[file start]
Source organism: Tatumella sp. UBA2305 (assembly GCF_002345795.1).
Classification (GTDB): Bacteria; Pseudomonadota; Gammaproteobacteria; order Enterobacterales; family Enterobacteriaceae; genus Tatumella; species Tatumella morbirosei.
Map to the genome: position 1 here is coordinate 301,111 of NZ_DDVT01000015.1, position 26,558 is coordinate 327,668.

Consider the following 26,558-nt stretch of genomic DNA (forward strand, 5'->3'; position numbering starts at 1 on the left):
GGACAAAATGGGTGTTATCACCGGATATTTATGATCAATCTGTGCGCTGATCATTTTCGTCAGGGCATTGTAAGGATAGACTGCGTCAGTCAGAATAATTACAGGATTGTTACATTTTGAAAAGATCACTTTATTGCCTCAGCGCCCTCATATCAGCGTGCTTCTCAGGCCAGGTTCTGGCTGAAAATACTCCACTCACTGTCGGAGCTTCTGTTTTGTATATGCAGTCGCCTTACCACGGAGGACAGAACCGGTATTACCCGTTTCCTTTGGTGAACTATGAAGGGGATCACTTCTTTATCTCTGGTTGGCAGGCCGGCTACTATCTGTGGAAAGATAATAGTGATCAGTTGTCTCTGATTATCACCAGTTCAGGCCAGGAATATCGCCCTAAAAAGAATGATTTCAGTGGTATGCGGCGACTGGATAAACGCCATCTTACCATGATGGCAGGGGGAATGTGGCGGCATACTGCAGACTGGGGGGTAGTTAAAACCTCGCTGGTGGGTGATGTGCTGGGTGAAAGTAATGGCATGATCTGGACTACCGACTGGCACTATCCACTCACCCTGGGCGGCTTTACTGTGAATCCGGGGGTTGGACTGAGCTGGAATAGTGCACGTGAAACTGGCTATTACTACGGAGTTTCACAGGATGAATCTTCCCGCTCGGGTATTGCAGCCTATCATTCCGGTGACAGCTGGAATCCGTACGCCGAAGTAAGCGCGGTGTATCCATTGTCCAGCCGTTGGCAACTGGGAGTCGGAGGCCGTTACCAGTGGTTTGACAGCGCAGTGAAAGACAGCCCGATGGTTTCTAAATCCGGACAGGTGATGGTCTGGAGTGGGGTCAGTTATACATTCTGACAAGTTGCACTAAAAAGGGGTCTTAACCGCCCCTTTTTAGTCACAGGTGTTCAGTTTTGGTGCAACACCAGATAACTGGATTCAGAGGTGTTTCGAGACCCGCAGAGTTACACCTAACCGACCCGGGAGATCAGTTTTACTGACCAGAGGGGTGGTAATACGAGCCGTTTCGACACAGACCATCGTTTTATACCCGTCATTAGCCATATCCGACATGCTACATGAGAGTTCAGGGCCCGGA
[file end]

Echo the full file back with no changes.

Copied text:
Source organism: Tatumella sp. UBA2305 (assembly GCF_002345795.1).
Classification (GTDB): Bacteria; Pseudomonadota; Gammaproteobacteria; order Enterobacterales; family Enterobacteriaceae; genus Tatumella; species Tatumella morbirosei.
Map to the genome: position 1 here is coordinate 301,111 of NZ_DDVT01000015.1, position 26,558 is coordinate 327,668.

Consider the following 26,558-nt stretch of genomic DNA (forward strand, 5'->3'; position numbering starts at 1 on the left):
GGACAAAATGGGTGTTATCACCGGATATTTATGATCAATCTGTGCGCTGATCATTTTCGTCAGGGCATTGTAAGGATAGACTGCGTCAGTCAGAATAATTACAGGATTGTTACATTTTGAAAAGATCACTTTATTGCCTCAGCGCCCTCATATCAGCGTGCTTCTCAGGCCAGGTTCTGGCTGAAAATACTCCACTCACTGTCGGAGCTTCTGTTTTGTATATGCAGTCGCCTTACCACGGAGGACAGAACCGGTATTACCCGTTTCCTTTGGTGAACTATGAAGGGGATCACTTCTTTATCTCTGGTTGGCAGGCCGGCTACTATCTGTGGAAAGATAATAGTGATCAGTTGTCTCTGATTATCACCAGTTCAGGCCAGGAATATCGCCCTAAAAAGAATGATTTCAGTGGTATGCGGCGACTGGATAAACGCCATCTTACCATGATGGCAGGGGGAATGTGGCGGCATACTGCAGACTGGGGGGTAGTTAAAACCTCGCTGGTGGGTGATGTGCTGGGTGAAAGTAATGGCATGATCTGGACTACCGACTGGCACTATCCACTCACCCTGGGCGGCTTTACTGTGAATCCGGGGGTTGGACTGAGCTGGAATAGTGCACGTGAAACTGGCTATTACTACGGAGTTTCACAGGATGAATCTTCCCGCTCGGGTATTGCAGCCTATCATTCCGGTGACAGCTGGAATCCGTACGCCGAAGTAAGCGCGGTGTATCCATTGTCCAGCCGTTGGCAACTGGGAGTCGGAGGCCGTTACCAGTGGTTTGACAGCGCAGTGAAAGACAGCCCGATGGTTTCTAAATCCGGACAGGTGATGGTCTGGAGTGGGGTCAGTTATACATTCTGACAAGTTGCACTAAAAAGGGGTCTTAACCGCCCCTTTTTAGTCACAGGTGTTCAGTTTTGGTGCAACACCAGATAACTGGATTCAGAGGTGTTTCGAGACCCGCAGAGTTACACCTAACCGACCCGGGAGATCAGTTTTACTGACCAGAGGGGTGGTAATACGAGCCGTTTCGACACAGACCATCGTTTTATACCCGTCATTAGCCATATCCGACATGCTACATGAGAGTTCAGGGCCCGGA